The segment 60 is provided with a laterally offset finger 82 adjacent its upper end and with a similar offset finger 84 adjacent its lower end. Each of the fingers 82 and 84 is provided with a guard sleeve, as at 86 and 88 respectively. The fingers 82 and 84 are secured to the respective segments 60 and 62 by rivets 90 and 92 or the like.

The portion 64 of each holder 58 is provided with a key slot 94 which is adapted to receive a screw, hook, or other headed means, shown at 96 in FIG. 1, which is connected to a wall or other vertical support 98 and acts as a hanger for the bracket. When the bracket 58 is hung in this position, the foot portion 68 of each holder 58 presses against the Wall 98 and acts as a brace to hold the bracket firmly in position.

It can be seen from the above description that when it is desired to mount a French-type telephone on a wall or other vertical support, it is merely necessary to connect the attachment 32 to the phone base 12 by inserting the clamp 18 in the slot 14 and then to hang the bracket 56 on the hangers 96 on the wall. The phone unit 14 is then cradled on the seats 46 of the attachment 32.

Although the invention has been described as used for hanging a telephone on a vertical surface such as a wall, this being its primary purpose, it can also 'be supported on a horizontal surface as indicated in FIG. 4.

Obviously, many modifications of the present invention are possible in the light of the above teachings. It is, therefore, to be understood that within the scope of the appended claims, the invention may be practiced otherwise than as specifically described.

The invention claimed is:

1. A telephone assembly comprising a support bracket, said bracket having means to connect it to a vertical surface, said bracket including inclined support means, said support means being inclined relative to said vertical surface when said bracket is connected thereto, retaining means on said support means, a telephone base on said support means, said retaining means holding said base, in position on said support means, said base having a cradle within which are positioned telephone switch buttons, an attachment connected to said base separately from said bracket, said attachment having a vertical section and a lateral section, said lateral section having offset means overlying said switch buttons and inclined in a plane parallel to the inclined plane of said base, said vertical portion extending upwardly in a plane substantially parallel to the plane of said vertical surface, said vertical section having a cradle thereon, said cradle being arranged in a horizontal plane substantially perpendicular to said vertical section, and an integral telephone unit releasably resting on the cradle of said vertical section, the offset means of said lateral section overlying said switch buttons without pressure thereon when said telephone unit is removed from the cradle of the attachment, and exerting downward pressure on said switch buttons when said telephone unit rests on the cradle of said attachment.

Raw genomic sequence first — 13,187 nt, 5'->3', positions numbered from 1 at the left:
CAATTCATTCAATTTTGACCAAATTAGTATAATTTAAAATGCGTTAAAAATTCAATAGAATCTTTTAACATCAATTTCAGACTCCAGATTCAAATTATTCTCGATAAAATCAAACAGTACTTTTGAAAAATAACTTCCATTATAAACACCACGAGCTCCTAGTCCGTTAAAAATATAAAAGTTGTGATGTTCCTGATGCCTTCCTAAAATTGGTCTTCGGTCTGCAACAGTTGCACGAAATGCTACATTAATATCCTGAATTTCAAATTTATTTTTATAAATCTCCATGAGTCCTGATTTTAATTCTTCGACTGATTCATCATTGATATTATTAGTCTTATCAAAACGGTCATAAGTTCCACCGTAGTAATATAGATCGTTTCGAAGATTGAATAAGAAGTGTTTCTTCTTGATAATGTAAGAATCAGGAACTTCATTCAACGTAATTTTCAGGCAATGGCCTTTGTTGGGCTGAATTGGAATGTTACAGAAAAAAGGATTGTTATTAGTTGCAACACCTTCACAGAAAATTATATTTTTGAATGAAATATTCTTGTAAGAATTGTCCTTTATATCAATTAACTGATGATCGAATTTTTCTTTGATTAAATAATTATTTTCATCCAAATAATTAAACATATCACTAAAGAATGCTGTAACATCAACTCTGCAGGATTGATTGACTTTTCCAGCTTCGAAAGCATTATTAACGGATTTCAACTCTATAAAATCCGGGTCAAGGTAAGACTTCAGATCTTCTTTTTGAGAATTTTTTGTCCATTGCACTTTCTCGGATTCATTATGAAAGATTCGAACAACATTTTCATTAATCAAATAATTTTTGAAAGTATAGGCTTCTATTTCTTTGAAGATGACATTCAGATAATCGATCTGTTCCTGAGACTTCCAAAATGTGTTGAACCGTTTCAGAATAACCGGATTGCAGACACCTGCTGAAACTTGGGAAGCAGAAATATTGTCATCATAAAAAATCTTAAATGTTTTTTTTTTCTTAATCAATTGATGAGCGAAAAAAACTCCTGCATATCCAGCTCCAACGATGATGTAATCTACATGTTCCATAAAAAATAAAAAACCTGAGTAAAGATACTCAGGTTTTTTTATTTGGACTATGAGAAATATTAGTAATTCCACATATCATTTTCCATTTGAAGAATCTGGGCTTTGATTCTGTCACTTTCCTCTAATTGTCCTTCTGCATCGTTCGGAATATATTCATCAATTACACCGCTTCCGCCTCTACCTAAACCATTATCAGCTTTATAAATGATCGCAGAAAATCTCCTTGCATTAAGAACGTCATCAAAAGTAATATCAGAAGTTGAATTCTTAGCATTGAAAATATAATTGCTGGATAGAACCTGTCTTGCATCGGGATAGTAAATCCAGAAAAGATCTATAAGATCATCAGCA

2. The assembly of claim 1 wherein said base is provided with a slot and said attachment is provided with a flexible clamping means clampingly but releasably positioned in said slot.

3. The assembly of claim 1 wherein said bracket comprises upstanding flanges having key-slots therein for receiving hanger means on said vertical surface, and downwardly extending flanges aligned with said upstanding flanges and constructed and arranged to bracingly abut said vertical surface when said key-slot are engaged with said hanger means.

References Cited UNITED STATES PATENTS 2,878,324 3/1968 Guerrero l79l46 2,492,375 12/1949 Boswau et a1 l79-146 2,277,280 3/1942 Vaughan l79l46 KATHLEEN H. CLAFFY, Primary Examiner D. L. RAY, Assistant Examiner

Patent Citations
Cited PatentFiling datePublication dateApplicantTitle
US2277280 *Aug 31, 1940Mar 24, 1942Associated Electric Lab IncHand telephone mounting
US2492375 *Jul 20, 1944Dec 27, 1949Leich Electric CoTelephone set
US2878324 *Jun 17, 1957Mar 17, 1959Guerrero Benjamin GTelephone bracket elements
Referenced by
Citing PatentFiling datePublication dateApplicantTitle
US3715519 *Jun 24, 1971Feb 6, 1973Raymond Lee Organization IncDevice for converting table telephone to wall telephone
US3859476 *Aug 16, 1973Jan 7, 1975Northern Electric CoTwo position mounting for telephone sets
US4568801 *Aug 1, 1983Feb 4, 1986At&T Information Systems Inc.Telephone desk stand/wall mounting apparatus
US5365623 *Aug 27, 1993Nov 22, 1994Springer Maurice DTelephone holder for bed side rail
Classifications
U.S. Classification379/454
International ClassificationH04M1/11
Cooperative ClassificationH04M1/11
European ClassificationH04M1/11